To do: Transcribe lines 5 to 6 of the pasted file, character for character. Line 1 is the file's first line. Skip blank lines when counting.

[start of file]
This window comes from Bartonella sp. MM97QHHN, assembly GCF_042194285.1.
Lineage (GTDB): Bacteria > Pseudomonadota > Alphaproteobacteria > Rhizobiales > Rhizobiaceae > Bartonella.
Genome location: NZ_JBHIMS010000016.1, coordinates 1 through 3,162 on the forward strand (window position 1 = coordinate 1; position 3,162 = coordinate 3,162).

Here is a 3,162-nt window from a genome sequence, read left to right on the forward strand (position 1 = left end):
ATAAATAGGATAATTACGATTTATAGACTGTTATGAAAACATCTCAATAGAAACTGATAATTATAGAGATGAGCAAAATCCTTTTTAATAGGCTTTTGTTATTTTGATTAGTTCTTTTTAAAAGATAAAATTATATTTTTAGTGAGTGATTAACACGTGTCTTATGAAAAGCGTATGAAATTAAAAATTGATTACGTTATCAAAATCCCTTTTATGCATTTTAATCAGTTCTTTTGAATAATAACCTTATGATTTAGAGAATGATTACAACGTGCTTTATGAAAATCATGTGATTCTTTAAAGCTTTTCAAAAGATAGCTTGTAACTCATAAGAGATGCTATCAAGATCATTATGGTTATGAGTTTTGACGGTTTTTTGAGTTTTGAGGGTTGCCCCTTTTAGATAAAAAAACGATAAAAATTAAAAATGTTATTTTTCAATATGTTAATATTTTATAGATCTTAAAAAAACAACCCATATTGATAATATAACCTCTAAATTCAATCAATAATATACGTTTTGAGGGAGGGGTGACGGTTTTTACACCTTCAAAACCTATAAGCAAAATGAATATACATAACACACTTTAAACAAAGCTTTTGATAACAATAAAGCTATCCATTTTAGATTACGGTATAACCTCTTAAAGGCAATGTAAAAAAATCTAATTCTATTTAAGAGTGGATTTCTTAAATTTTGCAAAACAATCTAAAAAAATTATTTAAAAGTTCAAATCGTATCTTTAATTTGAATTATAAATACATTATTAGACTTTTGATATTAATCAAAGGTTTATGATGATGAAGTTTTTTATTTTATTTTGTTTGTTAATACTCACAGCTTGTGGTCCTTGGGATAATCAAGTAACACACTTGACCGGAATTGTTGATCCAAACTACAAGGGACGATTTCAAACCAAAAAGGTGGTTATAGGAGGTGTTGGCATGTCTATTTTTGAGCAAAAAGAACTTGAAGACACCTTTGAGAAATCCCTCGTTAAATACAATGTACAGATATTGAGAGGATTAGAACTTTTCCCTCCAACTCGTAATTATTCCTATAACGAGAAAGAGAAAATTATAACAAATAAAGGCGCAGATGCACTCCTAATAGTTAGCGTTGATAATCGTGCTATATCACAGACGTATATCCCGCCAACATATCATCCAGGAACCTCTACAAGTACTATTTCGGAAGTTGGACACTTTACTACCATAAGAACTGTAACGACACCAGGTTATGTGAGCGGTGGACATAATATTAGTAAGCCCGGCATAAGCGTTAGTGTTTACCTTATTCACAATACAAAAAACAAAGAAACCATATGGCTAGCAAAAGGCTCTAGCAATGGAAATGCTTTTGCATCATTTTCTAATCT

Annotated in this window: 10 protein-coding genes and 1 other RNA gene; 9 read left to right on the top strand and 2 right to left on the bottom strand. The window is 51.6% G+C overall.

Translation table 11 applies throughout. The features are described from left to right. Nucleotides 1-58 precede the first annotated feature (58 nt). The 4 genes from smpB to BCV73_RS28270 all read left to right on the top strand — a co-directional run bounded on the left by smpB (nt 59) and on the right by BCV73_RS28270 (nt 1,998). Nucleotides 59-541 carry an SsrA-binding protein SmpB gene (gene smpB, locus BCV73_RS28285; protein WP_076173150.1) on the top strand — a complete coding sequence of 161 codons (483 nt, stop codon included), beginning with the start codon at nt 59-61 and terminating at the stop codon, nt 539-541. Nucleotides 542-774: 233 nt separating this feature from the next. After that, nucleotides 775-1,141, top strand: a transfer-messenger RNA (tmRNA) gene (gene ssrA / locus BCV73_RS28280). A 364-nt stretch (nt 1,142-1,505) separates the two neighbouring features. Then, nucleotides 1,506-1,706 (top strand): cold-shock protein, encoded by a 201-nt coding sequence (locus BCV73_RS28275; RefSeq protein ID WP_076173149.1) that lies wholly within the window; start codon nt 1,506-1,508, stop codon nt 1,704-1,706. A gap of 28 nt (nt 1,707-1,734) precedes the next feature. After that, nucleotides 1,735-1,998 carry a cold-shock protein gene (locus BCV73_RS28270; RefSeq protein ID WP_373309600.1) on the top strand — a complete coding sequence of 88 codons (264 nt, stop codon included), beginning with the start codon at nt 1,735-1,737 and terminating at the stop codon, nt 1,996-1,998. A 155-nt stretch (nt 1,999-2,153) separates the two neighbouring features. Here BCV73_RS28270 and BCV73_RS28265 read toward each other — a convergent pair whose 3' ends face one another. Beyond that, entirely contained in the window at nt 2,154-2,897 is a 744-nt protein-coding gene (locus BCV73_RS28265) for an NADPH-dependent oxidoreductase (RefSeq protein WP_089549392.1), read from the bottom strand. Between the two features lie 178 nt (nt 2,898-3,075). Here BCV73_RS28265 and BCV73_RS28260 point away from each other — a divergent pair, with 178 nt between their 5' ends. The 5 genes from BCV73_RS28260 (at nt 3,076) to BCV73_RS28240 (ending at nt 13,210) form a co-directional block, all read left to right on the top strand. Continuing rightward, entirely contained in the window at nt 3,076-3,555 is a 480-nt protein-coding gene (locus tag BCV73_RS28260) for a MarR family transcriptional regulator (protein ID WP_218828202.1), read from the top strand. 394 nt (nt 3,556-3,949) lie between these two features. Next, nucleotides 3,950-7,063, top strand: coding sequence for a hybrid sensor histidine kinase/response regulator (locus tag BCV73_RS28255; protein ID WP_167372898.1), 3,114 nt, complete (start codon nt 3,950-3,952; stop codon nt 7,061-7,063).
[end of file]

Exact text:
ATAAATAGGATAATTACGATTTATAGACTGTTATGAAAACATCTCAATAGAAACTGATAATTATAGAGATGAGCAAAATCCTTTTTAATAGGCTTTTGTTATTTTGATTAGTTCTTTTTAAAAGATAAAATTATATTTTTAGTGAGTGATTAACACGTGTCTTATGAAAAGCGTATGAAATTAAAAATTGATTACGTTATCAAAATCCCTTTTATGCATTTTAATCAGTTCTTTTGAATAATAACCTTATGATTTAGAGAATGATTACAACGTGCTTTATGAAAATCATGTGATTCTTTAAAGCTTTTCAAAAGATAGCTTGTAACTCATAAGAGATGCTATCAAGATCATTATGGTTATGAGTTTTGACGGTTTTTTGAGTTTTGAGGGTTGCCCCTTTTAGATAAAAAAACGATAAAAATTAAAAATGTTATTTTTCAATATGTTAATATTTTATAGATCTTAAAAAAACAACCCATATTGATAATATAACCTCTAAATTCAATCAATAATATACGTTTTGAGGGAGGGGTGACGGTTTTTACACCTTCAAAACCTATAAGCAAAATGAATATACATAACACACTTTAAACAAAGCTTTTGATAACAATAAAGCTATCCATTTTAGATTACGGTATAACCTCTTAAAGGCAATGTAAAAAAATCTAATTCTATTTAAGAGTGGATTTCTTAAATTTTGCAAAACAATCTAAAAAAATTATTTAAAAGTTCAAATCGTATCTTTAATTTGAATTATAAATACATTATTAGACTTTTGATATTAATCAAAGGTTTATGATGATGAAGTTTTTTATTTTATTTTGTTTGTTAATACTCACAGCTTGTGGTCCTTGGGATAATCAAGTAACACACTTGACCGGAATTGTTGATCCAAACTACAAGGGACGATTTCAAACCAAAAAGGTGGTTATAGGAGGTGTTGGCATGTCTATTTTTGAGCAAAAAGAACTTGAAGACACCTTTGAGAAATCCCTCGTTAAATACAATGTACAGATATTGAGAGGATTAGAACTTTTCCCTCCAACTCGTAATTATTCCTATAACGAGAAAGAGAAAATTATAACAAATAAAGGCGCAGATGCACTCCTAATAGTTAGCGTTGATAATCGTGCTATATCACAGACGTATATCCCGCCAACATATCATCCAGGAACCTCTACAAGTACTATTTCGGAAGTTGGACACTTTACTACCATAAGAACTGTAACGACACCAGGTTATGTGAGCGGTGGACATAATATTAGTAAGCCCGGCATAAGCGTTAGTGTTTACCTTATTCACAATACAAAAAACAAAGAAACCATATGGCTAGCAAAAGGCTCTAGCAATGGAAATGCTTTTGCATCATTTTCTAATCT

Annotated in this window: 10 protein-coding genes and 1 other RNA gene; 9 read left to right on the top strand and 2 right to left on the bottom strand. The window is 51.6% G+C overall.